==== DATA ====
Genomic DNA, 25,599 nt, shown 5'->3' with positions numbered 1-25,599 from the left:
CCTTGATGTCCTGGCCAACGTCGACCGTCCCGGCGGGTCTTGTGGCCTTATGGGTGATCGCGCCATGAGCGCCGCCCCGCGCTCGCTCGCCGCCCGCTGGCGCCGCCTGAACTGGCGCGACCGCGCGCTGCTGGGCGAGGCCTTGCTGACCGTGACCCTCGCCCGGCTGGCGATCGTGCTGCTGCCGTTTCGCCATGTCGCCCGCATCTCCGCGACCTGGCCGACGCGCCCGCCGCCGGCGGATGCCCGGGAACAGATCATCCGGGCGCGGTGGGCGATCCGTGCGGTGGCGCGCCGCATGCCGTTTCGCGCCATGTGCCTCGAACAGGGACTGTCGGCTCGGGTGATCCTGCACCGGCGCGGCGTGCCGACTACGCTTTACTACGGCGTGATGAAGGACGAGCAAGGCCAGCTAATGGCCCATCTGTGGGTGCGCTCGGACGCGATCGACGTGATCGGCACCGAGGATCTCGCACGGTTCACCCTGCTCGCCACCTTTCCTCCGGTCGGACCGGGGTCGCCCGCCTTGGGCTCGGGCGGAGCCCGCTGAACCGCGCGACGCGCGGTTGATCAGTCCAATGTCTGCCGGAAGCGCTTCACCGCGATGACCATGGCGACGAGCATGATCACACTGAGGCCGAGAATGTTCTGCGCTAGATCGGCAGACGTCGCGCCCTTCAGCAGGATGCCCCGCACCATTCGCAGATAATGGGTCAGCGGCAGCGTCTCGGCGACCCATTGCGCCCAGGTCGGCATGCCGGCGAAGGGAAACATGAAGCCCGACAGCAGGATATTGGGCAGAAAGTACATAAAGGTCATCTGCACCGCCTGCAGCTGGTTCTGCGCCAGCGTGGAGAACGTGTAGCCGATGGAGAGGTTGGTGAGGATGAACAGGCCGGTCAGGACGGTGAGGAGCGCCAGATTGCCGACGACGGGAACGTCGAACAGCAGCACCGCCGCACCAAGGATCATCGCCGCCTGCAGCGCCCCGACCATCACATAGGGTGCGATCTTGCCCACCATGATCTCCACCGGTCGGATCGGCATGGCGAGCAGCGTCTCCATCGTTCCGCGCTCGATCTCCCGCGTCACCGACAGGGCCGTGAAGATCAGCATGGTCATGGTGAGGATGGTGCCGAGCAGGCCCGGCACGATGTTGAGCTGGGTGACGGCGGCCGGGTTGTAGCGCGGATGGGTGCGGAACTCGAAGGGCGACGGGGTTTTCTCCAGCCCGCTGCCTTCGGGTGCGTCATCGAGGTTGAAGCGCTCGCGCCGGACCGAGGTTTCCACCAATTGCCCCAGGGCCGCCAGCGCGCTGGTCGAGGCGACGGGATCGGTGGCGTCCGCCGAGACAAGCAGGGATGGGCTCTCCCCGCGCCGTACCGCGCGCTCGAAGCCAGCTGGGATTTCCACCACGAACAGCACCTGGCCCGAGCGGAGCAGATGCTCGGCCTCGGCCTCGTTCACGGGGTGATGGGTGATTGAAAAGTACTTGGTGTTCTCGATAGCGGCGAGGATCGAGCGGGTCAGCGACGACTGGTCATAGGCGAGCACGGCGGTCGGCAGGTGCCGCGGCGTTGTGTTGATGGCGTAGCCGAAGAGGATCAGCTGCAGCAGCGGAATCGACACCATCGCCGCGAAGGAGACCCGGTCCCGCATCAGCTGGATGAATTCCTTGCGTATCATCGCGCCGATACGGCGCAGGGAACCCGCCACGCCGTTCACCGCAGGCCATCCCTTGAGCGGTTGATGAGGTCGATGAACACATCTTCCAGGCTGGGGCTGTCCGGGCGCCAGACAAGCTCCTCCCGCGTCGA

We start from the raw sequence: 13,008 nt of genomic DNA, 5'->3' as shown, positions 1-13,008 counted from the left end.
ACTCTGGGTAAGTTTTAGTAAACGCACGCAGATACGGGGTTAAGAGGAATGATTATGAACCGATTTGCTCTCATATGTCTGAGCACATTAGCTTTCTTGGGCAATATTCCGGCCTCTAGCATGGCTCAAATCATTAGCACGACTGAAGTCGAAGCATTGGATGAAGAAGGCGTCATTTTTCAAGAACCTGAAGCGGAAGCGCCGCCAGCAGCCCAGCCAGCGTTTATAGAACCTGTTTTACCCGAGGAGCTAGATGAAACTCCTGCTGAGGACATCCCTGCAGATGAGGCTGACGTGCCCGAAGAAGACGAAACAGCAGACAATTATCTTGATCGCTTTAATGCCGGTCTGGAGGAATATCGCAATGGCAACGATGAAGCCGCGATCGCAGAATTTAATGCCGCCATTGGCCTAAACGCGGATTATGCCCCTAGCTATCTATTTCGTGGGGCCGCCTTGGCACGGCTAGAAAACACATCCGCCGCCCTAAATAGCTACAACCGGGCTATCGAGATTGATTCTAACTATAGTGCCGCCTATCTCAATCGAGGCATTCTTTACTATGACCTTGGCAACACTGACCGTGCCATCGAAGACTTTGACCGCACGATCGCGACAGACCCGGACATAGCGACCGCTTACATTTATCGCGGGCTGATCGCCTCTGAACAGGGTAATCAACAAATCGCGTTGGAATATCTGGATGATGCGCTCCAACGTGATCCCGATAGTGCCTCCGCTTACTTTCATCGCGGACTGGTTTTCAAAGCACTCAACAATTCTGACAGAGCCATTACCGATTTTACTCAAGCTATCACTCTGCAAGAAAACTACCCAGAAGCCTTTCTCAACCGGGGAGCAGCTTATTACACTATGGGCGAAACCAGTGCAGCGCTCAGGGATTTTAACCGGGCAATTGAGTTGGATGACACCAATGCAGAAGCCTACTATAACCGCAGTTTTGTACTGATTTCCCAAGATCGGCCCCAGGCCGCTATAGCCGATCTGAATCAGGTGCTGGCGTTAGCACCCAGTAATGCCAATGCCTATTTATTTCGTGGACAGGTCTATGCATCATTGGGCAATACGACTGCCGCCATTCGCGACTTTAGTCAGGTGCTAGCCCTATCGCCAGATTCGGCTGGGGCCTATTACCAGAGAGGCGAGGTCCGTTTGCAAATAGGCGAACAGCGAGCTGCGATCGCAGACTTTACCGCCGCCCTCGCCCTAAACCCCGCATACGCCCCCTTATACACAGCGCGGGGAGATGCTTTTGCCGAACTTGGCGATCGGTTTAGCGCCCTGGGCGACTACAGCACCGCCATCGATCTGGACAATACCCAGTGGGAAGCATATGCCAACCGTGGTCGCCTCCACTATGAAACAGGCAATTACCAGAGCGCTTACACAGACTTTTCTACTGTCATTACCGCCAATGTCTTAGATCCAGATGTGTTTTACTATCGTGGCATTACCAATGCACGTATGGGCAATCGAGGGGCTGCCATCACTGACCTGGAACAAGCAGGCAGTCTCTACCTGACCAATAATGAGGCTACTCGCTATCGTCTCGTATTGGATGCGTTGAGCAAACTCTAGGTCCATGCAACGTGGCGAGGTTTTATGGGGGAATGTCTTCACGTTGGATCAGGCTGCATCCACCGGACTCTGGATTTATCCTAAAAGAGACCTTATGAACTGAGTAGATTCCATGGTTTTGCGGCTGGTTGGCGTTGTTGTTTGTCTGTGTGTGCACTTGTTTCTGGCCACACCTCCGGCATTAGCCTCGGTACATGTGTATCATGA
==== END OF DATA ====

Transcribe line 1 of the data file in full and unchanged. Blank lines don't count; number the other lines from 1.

Genomic DNA, 25,599 nt, shown 5'->3' with positions numbered 1-25,599 from the left: